An environmental group is estimating that 1.5 billion face masks could have ended up in our oceans by the end of 2020.
According to the Hong Kong-based OceansAsia, an estimated 52 billion masks were produced this year to combat the coronavirus.
The group also says that based on a conservative estimate, 3% of those masks could end up in oceans throughout the world.
“Single-use face masks are made from a variety of meltblown plastics and are difficult to recycle due to both composition and risk of contamination and infection,” wrote OceansAsia.
“These masks enter our oceans when they are littered or otherwise improperly discarded, when waste management systems are inadequate or non-existent, or when these systems become overwhelmed due to increased volumes of waste.”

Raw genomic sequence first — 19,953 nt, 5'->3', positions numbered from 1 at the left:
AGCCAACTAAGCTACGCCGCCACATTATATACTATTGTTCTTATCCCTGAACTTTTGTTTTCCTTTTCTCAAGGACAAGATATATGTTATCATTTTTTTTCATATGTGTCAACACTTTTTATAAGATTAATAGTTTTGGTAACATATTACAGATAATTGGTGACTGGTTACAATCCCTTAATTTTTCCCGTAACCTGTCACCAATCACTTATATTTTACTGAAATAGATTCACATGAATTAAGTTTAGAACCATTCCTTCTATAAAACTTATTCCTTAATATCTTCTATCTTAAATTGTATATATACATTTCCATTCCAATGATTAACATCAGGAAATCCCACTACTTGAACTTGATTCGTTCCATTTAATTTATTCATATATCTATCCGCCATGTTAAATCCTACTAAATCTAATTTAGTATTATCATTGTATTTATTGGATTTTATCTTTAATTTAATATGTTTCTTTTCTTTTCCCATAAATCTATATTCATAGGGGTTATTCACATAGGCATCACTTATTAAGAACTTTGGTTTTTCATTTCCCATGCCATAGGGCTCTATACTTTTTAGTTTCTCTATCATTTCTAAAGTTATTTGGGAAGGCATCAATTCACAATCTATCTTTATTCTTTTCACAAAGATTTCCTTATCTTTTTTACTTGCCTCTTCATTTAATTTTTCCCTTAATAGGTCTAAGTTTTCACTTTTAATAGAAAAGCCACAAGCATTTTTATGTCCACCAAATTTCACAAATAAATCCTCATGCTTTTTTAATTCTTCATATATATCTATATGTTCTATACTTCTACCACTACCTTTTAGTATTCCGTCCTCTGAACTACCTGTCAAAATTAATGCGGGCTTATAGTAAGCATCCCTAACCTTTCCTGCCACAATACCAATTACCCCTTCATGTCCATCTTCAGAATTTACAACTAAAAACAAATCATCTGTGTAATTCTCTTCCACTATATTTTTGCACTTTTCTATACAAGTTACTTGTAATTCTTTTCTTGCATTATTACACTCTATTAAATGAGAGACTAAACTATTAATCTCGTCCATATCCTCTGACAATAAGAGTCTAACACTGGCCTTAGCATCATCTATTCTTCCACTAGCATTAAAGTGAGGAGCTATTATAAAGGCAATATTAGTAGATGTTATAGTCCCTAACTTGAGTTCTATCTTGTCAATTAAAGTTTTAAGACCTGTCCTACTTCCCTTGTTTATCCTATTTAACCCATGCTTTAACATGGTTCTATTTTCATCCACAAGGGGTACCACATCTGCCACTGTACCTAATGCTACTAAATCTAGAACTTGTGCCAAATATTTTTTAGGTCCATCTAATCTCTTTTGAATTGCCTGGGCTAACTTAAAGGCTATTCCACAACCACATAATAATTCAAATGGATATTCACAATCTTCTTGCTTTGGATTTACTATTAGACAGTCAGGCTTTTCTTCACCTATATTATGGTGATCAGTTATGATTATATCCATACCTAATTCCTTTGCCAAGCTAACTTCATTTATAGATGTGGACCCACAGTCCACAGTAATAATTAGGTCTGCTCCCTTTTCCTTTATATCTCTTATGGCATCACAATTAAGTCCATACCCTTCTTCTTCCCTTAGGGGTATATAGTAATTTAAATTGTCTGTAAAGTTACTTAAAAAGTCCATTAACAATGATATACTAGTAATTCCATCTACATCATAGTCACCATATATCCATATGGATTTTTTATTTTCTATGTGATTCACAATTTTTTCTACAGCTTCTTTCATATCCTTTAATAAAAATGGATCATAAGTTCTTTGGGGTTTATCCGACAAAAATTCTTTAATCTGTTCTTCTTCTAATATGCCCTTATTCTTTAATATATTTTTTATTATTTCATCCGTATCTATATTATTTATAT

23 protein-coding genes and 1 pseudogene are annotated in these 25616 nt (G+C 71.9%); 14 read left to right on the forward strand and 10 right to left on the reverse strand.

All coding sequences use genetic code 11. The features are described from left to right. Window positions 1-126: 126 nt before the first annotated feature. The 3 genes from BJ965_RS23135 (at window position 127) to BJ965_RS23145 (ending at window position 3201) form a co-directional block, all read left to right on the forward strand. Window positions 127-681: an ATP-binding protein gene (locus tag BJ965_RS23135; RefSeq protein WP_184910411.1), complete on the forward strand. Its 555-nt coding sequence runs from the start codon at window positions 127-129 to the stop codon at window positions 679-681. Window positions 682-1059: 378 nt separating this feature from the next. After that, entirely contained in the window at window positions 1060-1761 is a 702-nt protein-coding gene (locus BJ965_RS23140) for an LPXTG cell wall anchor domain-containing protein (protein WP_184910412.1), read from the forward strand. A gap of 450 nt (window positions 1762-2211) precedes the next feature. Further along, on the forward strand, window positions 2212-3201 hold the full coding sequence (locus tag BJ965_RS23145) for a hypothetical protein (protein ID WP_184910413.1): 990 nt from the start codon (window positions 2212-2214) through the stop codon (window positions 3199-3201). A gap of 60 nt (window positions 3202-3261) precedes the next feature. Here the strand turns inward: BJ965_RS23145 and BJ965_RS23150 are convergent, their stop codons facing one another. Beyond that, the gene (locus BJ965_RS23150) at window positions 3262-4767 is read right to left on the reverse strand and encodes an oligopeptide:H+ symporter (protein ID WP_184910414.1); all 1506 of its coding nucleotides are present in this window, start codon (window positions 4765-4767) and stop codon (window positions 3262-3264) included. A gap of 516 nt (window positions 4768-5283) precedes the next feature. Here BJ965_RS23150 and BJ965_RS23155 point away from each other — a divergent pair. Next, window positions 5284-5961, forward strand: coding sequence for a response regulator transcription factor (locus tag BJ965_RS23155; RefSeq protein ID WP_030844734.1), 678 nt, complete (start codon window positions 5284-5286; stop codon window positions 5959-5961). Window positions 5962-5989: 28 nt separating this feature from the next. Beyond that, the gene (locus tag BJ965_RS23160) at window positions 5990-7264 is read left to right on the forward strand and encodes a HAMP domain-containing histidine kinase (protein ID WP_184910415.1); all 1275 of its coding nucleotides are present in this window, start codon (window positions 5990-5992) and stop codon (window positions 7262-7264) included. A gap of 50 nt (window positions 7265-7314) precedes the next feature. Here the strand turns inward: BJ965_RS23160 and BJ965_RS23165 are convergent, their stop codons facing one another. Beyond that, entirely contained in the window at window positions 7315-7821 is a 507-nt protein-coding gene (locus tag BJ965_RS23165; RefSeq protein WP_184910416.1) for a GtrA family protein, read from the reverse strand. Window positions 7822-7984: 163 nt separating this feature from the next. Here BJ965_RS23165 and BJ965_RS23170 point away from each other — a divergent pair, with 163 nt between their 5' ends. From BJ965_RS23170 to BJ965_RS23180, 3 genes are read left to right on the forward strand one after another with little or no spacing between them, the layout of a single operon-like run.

In 2019, Prime Minister Justin Trudeau announced that his government would be implementing a single-use plastics ban by 2021.
“We need to cover all of Canada with this decision and that’s why the federal government is moving forward on a science-based approach to establishing which harmful single-use plastics we will be eliminating as of 2021,” said Trudeau at the time.
It is unclear whether Trudeau’s plastic ban would also apply to disposable face masks which have become mandatory in public places throughout Canada.